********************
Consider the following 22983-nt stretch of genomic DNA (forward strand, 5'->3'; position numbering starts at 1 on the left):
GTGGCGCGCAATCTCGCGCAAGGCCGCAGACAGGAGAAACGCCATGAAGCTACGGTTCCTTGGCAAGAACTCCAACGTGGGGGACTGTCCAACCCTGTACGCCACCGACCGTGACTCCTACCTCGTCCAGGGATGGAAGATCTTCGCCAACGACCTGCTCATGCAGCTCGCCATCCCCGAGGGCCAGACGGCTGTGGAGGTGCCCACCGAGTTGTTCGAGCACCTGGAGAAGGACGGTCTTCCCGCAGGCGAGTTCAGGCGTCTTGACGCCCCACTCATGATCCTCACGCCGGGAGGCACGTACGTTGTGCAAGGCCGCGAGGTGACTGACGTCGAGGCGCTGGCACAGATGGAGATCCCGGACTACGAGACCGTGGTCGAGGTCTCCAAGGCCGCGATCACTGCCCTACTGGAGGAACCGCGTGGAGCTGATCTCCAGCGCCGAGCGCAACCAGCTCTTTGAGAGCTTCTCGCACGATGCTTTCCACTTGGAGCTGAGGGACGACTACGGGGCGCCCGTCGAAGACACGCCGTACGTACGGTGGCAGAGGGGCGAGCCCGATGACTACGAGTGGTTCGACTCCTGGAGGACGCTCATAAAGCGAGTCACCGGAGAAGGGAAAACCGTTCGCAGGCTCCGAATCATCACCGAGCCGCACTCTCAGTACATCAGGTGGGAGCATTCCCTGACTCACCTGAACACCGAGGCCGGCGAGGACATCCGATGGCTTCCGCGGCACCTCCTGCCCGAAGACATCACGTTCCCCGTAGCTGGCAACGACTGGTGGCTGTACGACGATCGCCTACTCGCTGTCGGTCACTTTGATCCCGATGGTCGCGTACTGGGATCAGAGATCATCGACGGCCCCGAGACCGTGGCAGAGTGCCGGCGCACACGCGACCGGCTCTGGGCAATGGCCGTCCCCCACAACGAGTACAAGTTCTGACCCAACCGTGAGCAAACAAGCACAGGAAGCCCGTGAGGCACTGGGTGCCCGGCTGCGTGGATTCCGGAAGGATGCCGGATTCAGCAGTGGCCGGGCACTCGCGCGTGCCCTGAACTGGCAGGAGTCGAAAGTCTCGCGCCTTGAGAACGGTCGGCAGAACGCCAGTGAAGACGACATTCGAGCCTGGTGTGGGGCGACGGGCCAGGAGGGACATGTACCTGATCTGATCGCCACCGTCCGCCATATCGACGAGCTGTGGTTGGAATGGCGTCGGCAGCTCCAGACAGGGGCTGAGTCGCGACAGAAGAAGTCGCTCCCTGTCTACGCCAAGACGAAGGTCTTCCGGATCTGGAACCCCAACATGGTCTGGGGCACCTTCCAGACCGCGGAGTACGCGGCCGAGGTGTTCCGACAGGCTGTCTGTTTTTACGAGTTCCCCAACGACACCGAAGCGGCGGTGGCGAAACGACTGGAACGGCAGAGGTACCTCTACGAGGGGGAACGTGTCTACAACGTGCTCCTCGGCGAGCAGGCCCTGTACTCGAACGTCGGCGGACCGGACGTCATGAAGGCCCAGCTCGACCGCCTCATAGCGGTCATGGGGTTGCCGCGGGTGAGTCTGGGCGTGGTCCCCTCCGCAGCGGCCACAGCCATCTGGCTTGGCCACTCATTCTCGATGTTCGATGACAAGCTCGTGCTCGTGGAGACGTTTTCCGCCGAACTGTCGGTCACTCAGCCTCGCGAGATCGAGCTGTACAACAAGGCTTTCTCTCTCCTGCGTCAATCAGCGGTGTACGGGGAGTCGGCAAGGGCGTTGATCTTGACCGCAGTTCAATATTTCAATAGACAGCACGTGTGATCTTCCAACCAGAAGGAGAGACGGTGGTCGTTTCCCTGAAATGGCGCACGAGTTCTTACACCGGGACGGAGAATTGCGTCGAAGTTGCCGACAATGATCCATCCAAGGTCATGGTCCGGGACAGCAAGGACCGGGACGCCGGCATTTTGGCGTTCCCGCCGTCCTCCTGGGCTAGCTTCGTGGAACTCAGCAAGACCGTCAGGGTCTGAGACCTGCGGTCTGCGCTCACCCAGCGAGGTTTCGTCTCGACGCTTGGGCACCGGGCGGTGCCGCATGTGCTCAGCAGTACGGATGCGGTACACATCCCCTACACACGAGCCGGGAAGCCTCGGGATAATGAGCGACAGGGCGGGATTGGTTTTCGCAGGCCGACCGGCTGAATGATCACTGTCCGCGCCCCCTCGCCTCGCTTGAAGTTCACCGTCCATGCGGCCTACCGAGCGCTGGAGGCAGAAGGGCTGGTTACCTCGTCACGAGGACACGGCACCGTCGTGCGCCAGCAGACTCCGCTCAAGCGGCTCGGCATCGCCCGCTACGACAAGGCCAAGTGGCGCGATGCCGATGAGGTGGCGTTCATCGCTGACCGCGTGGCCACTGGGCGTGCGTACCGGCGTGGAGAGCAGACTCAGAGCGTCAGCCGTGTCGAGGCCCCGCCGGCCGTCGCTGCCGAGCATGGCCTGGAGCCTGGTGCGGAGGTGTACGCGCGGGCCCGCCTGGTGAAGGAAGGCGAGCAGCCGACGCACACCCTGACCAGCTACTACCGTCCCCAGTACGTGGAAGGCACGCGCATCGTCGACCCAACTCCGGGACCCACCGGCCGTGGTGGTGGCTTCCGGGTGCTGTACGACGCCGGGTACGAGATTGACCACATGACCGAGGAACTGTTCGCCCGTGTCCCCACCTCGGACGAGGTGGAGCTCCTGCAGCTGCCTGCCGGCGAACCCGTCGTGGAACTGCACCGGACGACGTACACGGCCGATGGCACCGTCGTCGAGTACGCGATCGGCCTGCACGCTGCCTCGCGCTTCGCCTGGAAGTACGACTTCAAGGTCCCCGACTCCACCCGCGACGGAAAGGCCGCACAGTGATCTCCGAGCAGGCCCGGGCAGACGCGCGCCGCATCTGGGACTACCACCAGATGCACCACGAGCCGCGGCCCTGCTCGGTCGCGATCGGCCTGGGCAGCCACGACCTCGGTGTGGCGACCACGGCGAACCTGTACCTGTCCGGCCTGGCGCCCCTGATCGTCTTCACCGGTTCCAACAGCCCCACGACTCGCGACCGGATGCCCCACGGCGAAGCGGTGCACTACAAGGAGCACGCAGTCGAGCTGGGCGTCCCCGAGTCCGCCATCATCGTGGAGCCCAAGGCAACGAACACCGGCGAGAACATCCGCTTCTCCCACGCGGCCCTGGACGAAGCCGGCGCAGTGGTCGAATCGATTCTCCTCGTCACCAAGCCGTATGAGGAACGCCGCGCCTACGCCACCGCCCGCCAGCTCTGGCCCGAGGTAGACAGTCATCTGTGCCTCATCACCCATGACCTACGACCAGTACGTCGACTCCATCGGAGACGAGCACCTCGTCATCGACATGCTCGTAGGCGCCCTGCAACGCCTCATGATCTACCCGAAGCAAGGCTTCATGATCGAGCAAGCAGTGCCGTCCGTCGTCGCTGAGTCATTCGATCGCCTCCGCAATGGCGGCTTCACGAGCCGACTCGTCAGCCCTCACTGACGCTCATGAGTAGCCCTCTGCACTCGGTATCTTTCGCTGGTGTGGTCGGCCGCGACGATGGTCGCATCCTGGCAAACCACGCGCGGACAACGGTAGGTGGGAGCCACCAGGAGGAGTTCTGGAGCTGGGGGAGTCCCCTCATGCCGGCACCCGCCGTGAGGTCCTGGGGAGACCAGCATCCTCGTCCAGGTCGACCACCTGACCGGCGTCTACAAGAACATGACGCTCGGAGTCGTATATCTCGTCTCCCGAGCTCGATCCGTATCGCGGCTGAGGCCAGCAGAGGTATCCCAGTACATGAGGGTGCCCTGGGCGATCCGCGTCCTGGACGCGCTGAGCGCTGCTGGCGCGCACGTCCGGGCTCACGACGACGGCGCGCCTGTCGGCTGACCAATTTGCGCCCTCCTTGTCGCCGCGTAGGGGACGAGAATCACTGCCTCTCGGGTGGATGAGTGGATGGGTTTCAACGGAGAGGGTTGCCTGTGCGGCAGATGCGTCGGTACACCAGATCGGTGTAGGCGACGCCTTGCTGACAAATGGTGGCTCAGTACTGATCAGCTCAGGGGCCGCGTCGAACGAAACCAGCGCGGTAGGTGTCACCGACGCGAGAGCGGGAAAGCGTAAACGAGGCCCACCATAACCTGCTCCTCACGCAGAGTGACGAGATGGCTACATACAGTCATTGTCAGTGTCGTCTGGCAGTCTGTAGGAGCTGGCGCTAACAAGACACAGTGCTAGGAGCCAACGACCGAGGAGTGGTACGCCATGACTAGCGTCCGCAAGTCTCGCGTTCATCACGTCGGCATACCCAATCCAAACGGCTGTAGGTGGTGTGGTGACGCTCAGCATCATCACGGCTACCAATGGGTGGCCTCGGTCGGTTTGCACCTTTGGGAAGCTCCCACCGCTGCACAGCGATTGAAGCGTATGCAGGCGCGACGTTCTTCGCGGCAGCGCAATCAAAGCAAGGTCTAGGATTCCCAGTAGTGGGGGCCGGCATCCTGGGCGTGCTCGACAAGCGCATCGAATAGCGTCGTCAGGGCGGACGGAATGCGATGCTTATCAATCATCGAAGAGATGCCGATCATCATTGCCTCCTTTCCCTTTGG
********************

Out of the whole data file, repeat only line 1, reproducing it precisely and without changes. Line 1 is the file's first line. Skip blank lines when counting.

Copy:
Consider the following 22983-nt stretch of genomic DNA (forward strand, 5'->3'; position numbering starts at 1 on the left):